IRA to Charity 2013

A man drivingUpon reaching age 70 ½, you generally must take minimum required distributions (RMD) annually from your IRAs and other plans. If you have more money in your IRA than you need for your support, you may want to give some or all of the IRA to charity. The American Taxpayer Relief Act of 2012, dated January 1, 2013 renews the charitable IRA rollover legislation.

Who is eligible to make a tax-free IRA charitable rollover?

The Act allows individuals age 70 ½ or older, at the time of the distribution, to make a direct charitable gift from an IRA of up to $100,000 per year and not have to report the IRA distributions as taxable income on your federal income tax return.

How much can I contribute per year?

An eligible individual can make a direct charitable gift from an IRA of up to $100,000 per year. If you own multiple IRAs from which you intend to make direct charitable gifts, the aggregate of these gifts in any one year cannot exceed $100,000. Payments directly to charitable organizations from your IRA can count toward your IRA RMD for the year. It does not, however, count toward the RMD for 401(a), 401(k), 403(b), 457(b), Keogh, SEP IRA, or other qualified plans.

Can I only make charitable distributions from IRAs?

To qualify, the rollover must be:

  • From a Traditional IRA or a Roth IRA
  • Cannot be done from a 401(a), 401(k), 403(b), 457(b), Keogh, SEP IRA, or other qualified plan

How do I qualify for the charitable rollover provision?

If you only hold assets in your 403(b) plan, for example, you must complete a two-step process to qualify for the charitable rollover provision:

  1. You must roll over a nonqualified pension plan into a qualified IRA (this is generally a tax-free rollover)
  2. The qualified IRA can then be used to make the distribution directly to charity.

In addition, you can make the direct charitable gift:

  • If you’re the beneficiary of an inherited IRA after the death of the IRA owner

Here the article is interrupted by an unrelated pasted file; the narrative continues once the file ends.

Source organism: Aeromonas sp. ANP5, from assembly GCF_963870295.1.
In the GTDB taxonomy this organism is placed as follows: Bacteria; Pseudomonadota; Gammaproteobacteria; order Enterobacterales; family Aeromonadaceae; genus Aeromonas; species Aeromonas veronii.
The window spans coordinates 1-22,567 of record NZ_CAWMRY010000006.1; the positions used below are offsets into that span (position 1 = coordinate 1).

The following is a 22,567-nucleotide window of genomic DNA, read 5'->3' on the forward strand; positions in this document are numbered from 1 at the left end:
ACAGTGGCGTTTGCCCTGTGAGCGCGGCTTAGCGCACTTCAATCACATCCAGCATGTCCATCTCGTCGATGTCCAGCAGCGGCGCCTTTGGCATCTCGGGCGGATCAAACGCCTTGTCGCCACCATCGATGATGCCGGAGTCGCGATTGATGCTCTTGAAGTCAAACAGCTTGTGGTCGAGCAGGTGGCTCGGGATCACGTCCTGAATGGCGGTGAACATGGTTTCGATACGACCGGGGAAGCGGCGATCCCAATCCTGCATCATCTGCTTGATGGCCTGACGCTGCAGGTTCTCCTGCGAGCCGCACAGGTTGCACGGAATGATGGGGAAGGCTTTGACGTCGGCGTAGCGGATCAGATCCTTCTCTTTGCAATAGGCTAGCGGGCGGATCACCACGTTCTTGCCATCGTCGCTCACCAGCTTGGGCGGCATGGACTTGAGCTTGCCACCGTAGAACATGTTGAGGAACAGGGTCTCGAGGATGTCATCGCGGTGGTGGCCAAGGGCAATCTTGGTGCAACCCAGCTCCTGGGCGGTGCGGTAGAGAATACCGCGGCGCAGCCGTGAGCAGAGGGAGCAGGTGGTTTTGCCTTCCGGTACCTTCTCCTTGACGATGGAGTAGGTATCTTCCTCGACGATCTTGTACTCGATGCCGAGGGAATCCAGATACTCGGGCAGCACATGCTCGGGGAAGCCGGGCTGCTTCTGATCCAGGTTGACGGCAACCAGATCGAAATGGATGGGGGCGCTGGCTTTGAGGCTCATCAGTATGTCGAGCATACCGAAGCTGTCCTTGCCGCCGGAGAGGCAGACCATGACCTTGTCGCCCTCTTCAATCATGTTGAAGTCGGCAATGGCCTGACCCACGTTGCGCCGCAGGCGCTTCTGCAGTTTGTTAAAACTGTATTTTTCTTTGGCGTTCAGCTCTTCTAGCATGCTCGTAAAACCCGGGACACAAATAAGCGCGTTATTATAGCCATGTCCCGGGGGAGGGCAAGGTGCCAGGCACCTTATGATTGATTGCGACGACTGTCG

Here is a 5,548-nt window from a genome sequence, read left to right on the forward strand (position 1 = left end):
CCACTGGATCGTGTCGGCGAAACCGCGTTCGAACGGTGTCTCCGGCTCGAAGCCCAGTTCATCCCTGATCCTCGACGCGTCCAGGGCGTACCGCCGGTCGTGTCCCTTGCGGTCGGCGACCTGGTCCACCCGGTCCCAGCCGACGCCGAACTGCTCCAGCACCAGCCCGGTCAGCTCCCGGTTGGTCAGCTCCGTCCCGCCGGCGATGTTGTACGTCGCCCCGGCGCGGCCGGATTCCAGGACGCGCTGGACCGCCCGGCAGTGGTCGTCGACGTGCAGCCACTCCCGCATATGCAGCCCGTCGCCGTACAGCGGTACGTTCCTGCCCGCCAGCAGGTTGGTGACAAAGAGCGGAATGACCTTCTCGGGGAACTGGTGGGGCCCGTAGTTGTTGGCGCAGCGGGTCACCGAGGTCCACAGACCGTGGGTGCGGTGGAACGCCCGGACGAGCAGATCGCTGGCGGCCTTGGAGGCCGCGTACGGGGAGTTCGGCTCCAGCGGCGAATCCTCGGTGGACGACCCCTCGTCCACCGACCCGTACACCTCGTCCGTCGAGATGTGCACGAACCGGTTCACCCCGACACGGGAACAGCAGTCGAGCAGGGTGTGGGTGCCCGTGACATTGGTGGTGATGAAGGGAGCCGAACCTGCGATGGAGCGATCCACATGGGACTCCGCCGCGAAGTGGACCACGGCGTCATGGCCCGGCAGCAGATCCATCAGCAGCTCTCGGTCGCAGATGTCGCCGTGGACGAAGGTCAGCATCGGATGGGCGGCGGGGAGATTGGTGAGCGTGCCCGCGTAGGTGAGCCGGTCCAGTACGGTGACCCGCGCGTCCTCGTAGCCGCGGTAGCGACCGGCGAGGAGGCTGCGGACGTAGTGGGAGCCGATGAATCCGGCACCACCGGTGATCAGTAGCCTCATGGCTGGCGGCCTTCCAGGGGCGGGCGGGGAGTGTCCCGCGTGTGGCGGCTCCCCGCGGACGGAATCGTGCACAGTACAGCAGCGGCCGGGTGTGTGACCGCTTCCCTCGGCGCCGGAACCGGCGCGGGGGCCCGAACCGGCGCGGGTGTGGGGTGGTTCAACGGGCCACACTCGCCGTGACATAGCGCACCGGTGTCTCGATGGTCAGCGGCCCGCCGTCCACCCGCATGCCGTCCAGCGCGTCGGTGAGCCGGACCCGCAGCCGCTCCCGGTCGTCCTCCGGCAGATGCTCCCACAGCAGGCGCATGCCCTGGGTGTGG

• If you have attained the age of 70½ before the distribution is made.

Which charitable organizations qualify?

The charitable organization must be:

  • A public charity
  • Cannot be a donor advised fund or supporting organization

Does the gift qualify for a charitable income tax deduction?

Charitable gifts under this provision must be made directly from the IRA administrator to a charitable organization. By having the IRA administrator give the money directly to the charity, you are able to exclude the IRA distribution from your income.

Should I request acknowledgment from the charitable organization?

If the charitable organization does not send you a written acknowledgment of the direct gift, you may wish to inform the organization of your donation and request written acknowledgement of:

  1. The gift amount
  2. That the organization is a public charity qualified to receive donations from IRAs
  3. That the gift will not be distributed to a donor advised fund or supporting organization
  4. That no goods or services were received by you in exchange for the contribution

Who can benefit from a charitable IRA rollover?

The charitable rollover may be particularly appealing if:

  • You have an IRA and are required to take minimum distributions and you wish to make charitable gifts.
  • You take the standard deduction and make charitable gifts.
  • You itemize your deductions and typically maximize your charitable deductions.
  • You itemize your deductions and wish to minimize the reduction of other allowable deductions.
  • Your state does not allow state income tax charitable deductions.
  • You have made nondeductible contributions to your Traditional IRA and are thinking of completing a Roth conversion.

Need Financial Help?

Phone ringing Call us 800-842-2888

Phone with arrowSchedule a callback

Circular people graphicAttend a meeting or seminar 

Experiencing a Life Event?

Tools & Calculators

See all 

Your future, your IRA

Learn how a TIAA-CREF IRA can help you save.

Learn more

C10516e